R.I.P. Charlie. Keith Jarrett and Charlie Haden broaden the scope of their duo project to showcase jazz classics like Thelonious Monk’s “’Round Midnight” and Bud Powell’s spritely “Dance Of The Infidels”. Love songs, however, are to the fore in this selection, with tender versions of “My Old Flame”, “My Ship”, “It Might As Well Be Spring”, “Everything Happens To Me”, and “Every Time We Say Goodbye” as well as versions of “Where Can I Go Without You” and “Goodbye” which are every bit as touching as the Jasmine renditions.
The legendary Keith Jarrett Trio, playing live at NDR Funkhaus, Hamburg. The trio with Haden and Motian – formed in 1966 – was Jarrett’s first great band, his choice of players a masterstroke. With the bassist who had learned his craft in Ornette Coleman’s band, and the drummer from Bill Evans’s ground-breaking trio, Jarrett was able to explore the full scope of modern jazz, from poetic balladry to hard-swinging time-playing to ferocious and fiery free music, the improvisation including episodes with Keith on soprano sax.
It's an intimate, home-studio recording of love songs – deep, almost painfully heartfelt – and so good it will be sure to top most best-of lists. There's no tricksiness, just the woody thump of Haden's bass adding authority to Jarrett's tender, faithful chording. "For All We Know" is a Desert Island Discs cert; "Body & Soul" is done almost jauntily; the closing "Don't Ever Leave Me" a bitter sweet miracle. If you buy only one album this year, etc. ~Phil Johnson in The Independent, 2 May 2010
The legendary Keith Jarrett Trio, playing live at NDR Funkhaus, Hamburg. The trio with Haden and Motian – formed in 1966 – was Jarrett’s first great band, his choice of players a masterstroke. With the bassist who had learned his craft in Ornette Coleman’s band, and the drummer from Bill Evans’s ground-breaking trio, Jarrett was able to explore the full scope of modern jazz, from poetic balladry to hard-swinging time-playing to ferocious and fiery free music, the improvisation including episodes with Keith on soprano sax. The interaction between the three musicians is uncanny throughout, reaching a peak in an emotion-drenched performance of Charlie Haden’s “Song for Che”. ECM set up the 1972 tour of the Jarrett Trio, including the German radio concert from which this album is drawn. Manfred Eicher returned to the original tapes, remixing the music for this edition in Oslo in July 2014, together with Jan Erik Kongshaug.
The reason to mention the "particulars" of this document of informal sessions is because Keith Jarrett went to the trouble of doing so in his liner notes: they came about in the aftermath of him and Charlie Haden playing together during a documentary film about Haden. The duo, who hadn't played together in over 30 years, got along famously and decided to do some further recording in Jarrett's home studio without an end result in mind. The tapes sat – though were discussed often – for three years before a decision was made to release them. Jarrett used his home Steinway instead of his usual concert Boisendorfer.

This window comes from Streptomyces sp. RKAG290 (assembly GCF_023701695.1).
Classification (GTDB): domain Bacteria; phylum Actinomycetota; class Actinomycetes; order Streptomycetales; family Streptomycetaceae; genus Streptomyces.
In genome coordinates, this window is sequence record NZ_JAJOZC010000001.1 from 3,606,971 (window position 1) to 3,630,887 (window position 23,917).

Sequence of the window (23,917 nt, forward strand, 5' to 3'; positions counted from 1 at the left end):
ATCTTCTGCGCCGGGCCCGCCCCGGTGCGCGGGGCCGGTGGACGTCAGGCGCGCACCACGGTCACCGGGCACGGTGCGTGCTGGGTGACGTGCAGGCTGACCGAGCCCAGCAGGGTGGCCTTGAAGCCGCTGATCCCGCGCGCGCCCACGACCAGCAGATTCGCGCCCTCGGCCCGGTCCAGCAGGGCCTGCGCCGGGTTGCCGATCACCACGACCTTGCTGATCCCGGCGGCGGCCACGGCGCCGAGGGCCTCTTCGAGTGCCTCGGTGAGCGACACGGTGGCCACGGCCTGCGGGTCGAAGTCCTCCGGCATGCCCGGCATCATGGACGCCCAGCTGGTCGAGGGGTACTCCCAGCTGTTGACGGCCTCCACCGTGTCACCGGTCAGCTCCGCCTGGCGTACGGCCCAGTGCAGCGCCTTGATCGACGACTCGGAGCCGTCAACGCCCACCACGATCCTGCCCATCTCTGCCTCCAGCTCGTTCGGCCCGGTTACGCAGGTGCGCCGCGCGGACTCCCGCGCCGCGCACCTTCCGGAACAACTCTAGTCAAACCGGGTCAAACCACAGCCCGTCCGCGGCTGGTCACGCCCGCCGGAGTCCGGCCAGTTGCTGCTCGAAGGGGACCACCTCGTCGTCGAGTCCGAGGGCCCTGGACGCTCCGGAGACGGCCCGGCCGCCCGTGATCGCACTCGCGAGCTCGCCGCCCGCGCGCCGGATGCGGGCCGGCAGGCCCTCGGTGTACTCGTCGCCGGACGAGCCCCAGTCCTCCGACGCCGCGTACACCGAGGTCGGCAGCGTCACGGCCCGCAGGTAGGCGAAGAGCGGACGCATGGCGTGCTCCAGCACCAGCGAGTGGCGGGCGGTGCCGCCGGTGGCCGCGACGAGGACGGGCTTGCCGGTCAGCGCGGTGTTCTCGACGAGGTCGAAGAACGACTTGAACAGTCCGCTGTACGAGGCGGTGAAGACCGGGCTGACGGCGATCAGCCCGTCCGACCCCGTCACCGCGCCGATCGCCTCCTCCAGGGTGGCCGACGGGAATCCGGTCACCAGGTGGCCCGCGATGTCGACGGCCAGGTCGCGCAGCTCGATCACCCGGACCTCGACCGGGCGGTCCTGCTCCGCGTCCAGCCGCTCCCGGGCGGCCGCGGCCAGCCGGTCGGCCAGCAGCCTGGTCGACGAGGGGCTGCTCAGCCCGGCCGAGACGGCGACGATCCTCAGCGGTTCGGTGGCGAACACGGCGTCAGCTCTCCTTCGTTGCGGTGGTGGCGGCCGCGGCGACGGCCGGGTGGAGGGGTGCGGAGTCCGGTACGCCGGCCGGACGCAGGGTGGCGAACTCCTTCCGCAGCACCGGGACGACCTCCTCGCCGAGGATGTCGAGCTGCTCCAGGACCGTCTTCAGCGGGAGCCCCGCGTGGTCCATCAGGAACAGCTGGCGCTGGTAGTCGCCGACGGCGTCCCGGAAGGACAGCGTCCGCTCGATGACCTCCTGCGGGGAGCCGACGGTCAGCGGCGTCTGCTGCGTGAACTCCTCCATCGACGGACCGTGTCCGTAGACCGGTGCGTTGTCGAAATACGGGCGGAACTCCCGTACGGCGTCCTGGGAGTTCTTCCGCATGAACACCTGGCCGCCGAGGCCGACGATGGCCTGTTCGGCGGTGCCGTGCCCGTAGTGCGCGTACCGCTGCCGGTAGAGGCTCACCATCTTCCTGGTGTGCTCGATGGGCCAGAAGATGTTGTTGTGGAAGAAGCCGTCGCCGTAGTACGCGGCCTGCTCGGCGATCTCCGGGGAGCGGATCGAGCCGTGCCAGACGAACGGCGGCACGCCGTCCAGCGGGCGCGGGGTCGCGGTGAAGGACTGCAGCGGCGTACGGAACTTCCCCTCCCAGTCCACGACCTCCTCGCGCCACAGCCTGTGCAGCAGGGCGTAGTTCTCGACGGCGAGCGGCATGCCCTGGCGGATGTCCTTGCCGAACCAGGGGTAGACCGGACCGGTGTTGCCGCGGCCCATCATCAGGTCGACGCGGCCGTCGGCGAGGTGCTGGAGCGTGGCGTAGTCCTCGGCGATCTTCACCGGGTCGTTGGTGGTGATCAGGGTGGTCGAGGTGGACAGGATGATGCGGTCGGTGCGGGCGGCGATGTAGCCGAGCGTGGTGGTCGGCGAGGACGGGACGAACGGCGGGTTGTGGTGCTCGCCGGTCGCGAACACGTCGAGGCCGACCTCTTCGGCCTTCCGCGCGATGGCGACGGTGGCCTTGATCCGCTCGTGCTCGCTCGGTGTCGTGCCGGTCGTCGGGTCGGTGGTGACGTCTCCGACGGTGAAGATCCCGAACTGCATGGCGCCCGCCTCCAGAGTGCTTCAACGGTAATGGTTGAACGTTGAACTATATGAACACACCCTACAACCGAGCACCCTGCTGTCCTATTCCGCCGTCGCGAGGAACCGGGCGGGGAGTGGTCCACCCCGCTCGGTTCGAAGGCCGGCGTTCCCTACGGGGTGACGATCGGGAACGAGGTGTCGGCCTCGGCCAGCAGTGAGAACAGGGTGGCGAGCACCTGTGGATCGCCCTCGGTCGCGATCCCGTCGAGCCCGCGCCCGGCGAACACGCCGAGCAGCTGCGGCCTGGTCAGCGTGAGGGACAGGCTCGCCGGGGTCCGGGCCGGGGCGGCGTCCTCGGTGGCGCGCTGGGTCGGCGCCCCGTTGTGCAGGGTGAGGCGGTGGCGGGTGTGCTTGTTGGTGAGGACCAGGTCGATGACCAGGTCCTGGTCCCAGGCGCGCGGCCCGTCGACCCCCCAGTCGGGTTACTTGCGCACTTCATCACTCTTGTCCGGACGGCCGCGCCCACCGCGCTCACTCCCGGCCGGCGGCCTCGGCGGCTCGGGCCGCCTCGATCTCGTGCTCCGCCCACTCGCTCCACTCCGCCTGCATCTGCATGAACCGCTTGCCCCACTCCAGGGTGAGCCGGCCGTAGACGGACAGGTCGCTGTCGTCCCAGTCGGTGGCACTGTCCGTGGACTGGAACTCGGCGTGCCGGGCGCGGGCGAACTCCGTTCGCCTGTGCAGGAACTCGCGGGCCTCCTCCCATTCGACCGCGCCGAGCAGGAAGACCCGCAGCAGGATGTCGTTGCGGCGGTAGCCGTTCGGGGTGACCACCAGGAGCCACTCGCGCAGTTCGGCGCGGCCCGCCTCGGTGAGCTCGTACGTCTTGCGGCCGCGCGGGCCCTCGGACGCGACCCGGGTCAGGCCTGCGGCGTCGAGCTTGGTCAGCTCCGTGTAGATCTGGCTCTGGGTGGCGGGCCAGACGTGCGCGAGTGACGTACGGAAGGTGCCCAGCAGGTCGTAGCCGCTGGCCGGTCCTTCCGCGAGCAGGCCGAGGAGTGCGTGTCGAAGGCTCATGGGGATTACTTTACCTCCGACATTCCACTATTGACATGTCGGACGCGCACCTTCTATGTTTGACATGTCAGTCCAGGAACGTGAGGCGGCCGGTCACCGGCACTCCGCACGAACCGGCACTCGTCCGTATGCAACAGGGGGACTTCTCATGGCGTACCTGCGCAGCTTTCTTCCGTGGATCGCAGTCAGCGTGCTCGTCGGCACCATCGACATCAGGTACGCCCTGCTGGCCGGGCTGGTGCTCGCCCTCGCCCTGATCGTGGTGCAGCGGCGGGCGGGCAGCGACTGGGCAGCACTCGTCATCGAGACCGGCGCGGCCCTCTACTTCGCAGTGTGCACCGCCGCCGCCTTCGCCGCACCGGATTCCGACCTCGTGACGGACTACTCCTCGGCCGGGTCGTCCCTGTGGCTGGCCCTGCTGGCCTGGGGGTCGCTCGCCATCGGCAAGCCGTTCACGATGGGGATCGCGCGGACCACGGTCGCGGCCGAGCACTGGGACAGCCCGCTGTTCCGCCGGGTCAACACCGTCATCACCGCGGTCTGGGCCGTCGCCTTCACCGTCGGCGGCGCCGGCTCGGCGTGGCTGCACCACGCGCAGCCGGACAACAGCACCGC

With saxophonist Jan Garbarek and bassist Charlie Haden along for the ride, Keith Jarrett indulges in three slow, rambling, meditative, vaguely neo-classical concertos for piano and string orchestra. While a few of Jarrett's and Garbarek's passages here and there have a syncopated jazz feeling, this is mostly contemporary classical music, perhaps even somewhat ahead of its time (it might fit in with the neo-Romantic and minimalist camps today). However, although this music can be attractive in small doses, the lack of tempo or texture contrasts over long stretches of time – particularly the nearly 28-minute "Mirrors" – can be annoying if you're not in the right blissful mood. Mladen Gutesha and the Stuttgart Radio Symphony Orchestra perform the string parts with what can only be described as commendable patience.
Prime Keith Jarrett on Impulse Records – and a still-wonderful session that features work by Dewey Redman, Charlie Haden, and Paul Motian! The sound here is a bit more focused than on some of Jarrett's earlier Impulse sides – but still has that rich and organic sound overall – blending instruments from all players with a sound that's spontaneous and flowing. Jarrett himself plays a bit of percussion and wood flute – and Redman also plays maracas and musette! Tracks are long, and include "Kuum", "Inflight", "Vapallia", and "Backhand".